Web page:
On Oct. 10, during the Drake University student forum discussion for the plus/minus grading system, the students present were asked if their professors use Blackboard inadequately. The majority of the students raised their hands.
At the forum, Drake students expressed the major reasons why they are unhappy with Blackboard usage. The reasons included professors blatantly not using Blackboard, the timeliness in which grades are posted and the different versions of Blackboard.
Des Moines native Suzanne Hess, a learning management system analyst at Drake, assists users and faculty with Blackboard.
“There is probably 38 to 40 percent of people using Blackboard in general, but two thirds of it, the courses are in Blackboard 9 and one third are in Blackboard 8,” Hess said.
Sophomore health sciences major Hannah Rebhorn has not been impressed with the amount of professors that use Blackboard.
“During my three semesters at Drake so far, I have had less than half of my professors use Blackboard,” Rebhorn said. “The professors that do use it, don’t post grades often enough.”
Faculty Senate President and associate environmental science and policy professor Keith Summerville, does not use Blackboard. Most of Summerville’s classes are small. With only a dozen or so students, and are very hands-on.
“Blackboard is not terribly conducive to my classes,” Summerville said.
Summerville thinks that if a student is concerned or unaware about his or her grade, they should talk to the professor face-to-face.
“You don’t need a computer to tell you your grades, Summerville said. “Interpersonal communication is more important than intrapersonal communication.”
A large part of professors’ lack of usage of Blackboard may come from the learning process.
Jerome Hilscher, learning technology specialist at Drake, helps professors find the right technology to use in their classes.
“Professors might not be completely sure how to use (Blackboard), so it takes time to learn it,” Hilscher said.
Drake professors can go to weekly Blackboard workshops and take an online class to better learn Blackboard. Hess teaches the sessions.
While some professors do not use Blackboard, they often use another technology tool, such as websites and social media, to communicate with students.
“They still use some form of electronic platform or learning management system, it just might not be Blackboard,” Hess said. “It’s just that Blackboard is what is recognized and it is what is supported.”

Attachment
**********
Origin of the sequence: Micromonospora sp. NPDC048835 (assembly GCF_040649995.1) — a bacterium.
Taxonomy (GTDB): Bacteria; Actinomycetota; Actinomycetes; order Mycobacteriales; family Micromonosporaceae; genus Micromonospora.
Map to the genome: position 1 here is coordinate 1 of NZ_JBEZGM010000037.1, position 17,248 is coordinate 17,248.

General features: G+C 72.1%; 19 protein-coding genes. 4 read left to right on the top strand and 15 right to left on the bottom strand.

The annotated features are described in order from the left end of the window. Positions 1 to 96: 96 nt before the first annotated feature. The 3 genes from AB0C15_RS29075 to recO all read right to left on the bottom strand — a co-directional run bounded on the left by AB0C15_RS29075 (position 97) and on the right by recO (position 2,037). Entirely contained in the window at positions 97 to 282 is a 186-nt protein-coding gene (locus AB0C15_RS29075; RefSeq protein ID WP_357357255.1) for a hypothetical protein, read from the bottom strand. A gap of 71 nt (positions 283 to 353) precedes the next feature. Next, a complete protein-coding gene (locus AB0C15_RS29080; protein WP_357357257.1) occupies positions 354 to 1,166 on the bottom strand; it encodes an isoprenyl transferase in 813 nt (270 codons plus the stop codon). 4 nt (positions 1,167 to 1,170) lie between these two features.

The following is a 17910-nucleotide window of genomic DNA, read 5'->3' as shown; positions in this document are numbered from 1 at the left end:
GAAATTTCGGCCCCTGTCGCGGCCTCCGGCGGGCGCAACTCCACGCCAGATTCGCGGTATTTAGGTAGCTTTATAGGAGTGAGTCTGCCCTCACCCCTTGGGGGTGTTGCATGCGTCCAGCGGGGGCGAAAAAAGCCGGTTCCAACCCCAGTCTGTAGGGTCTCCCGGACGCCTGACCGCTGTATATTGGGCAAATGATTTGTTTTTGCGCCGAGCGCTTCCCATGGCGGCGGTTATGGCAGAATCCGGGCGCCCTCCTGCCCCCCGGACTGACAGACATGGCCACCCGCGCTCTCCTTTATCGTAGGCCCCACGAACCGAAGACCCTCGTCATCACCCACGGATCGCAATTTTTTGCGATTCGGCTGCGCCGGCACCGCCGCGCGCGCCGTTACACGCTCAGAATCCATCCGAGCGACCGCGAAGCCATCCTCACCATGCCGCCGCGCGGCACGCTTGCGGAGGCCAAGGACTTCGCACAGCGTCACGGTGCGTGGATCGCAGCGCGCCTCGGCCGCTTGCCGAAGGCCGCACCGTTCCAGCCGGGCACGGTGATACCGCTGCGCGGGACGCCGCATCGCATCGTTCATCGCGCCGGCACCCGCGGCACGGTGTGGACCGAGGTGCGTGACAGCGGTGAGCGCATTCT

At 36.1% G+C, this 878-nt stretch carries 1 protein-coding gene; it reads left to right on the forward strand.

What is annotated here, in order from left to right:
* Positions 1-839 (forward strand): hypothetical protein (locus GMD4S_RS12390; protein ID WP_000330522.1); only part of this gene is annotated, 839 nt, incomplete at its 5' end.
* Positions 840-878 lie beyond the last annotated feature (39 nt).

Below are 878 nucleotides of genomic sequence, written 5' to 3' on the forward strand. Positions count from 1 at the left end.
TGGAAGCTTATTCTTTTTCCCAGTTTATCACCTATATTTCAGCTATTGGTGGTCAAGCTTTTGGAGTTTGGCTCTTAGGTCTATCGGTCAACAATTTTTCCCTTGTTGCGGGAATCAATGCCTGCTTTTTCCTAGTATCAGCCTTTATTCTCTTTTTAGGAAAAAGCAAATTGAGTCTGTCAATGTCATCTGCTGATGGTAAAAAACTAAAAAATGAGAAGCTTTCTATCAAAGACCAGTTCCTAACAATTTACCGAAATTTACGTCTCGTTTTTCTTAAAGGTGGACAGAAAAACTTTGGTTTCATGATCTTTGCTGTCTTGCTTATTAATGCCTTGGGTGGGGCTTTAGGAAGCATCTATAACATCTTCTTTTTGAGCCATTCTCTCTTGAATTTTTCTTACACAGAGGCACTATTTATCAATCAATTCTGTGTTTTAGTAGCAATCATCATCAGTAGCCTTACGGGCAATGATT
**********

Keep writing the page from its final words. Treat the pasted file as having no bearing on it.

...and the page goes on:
Associate professor of marketing Andrew Norman thinks most of the tools Blackboard has are sufficient.
“Blackboard does so many different things that whatever you’re accomplishing through some of those other things you could do through Blackboard,” Norman said. “At least Blackboard is centralized. I see the benefit being that all the students have one place to go instead of 14 different places to go.”
Norman does wish Turnitin, a plagiarism checker and online grading system, was a part of Blackboard. Drake’s College of Business pays to use Turnitin every year. For Turnitin to be a part of Blackboard, the university would have to pay the licensing as a whole.
With Blackboard 9, more tools have been added like blog and wiki functions.
Philosophy professor Leah Kalmanson is in her third year at Drake. She uses Blackboard 9 for the calendar, grade book, content and discussion functions.
“I try to keep the assignments as up to date as possible so that everyone can check Blackboard and see what their grade is at any given point in the semester, ” Kalmanson said.
Sophomore music and biology major from Chicago, Ill., Mallory Rasky, is generally happy with the way professors use Blackboard. However, she dislikes the two versions of Blackboard.
“Choose one. Having two is confusing,” Rasky said.
Norman still uses Blackboard 8 after taking a sabbatical last year, when Blackboard 9 was introduced.
“Over the holiday break I intend to look at Blackboard 9 and see what the differences are,” Norman said.
Hess said Drake is making the transition from Blackboard 8 to Blackboard 9. By May 2013, Blackboard 9 will be the only version used.
“We are making a slow phase transition and slowly easing everybody into it,” Hess said.
With the new system being implemented by May 2013, some of the student discontent will be resolved.
“Blackboard is nothing more than a tool,” Hilscher said. “I think the biggest thing I’ve heard from students is they’d like to see, not more or less of Blackboard, but more engagement with instructors.”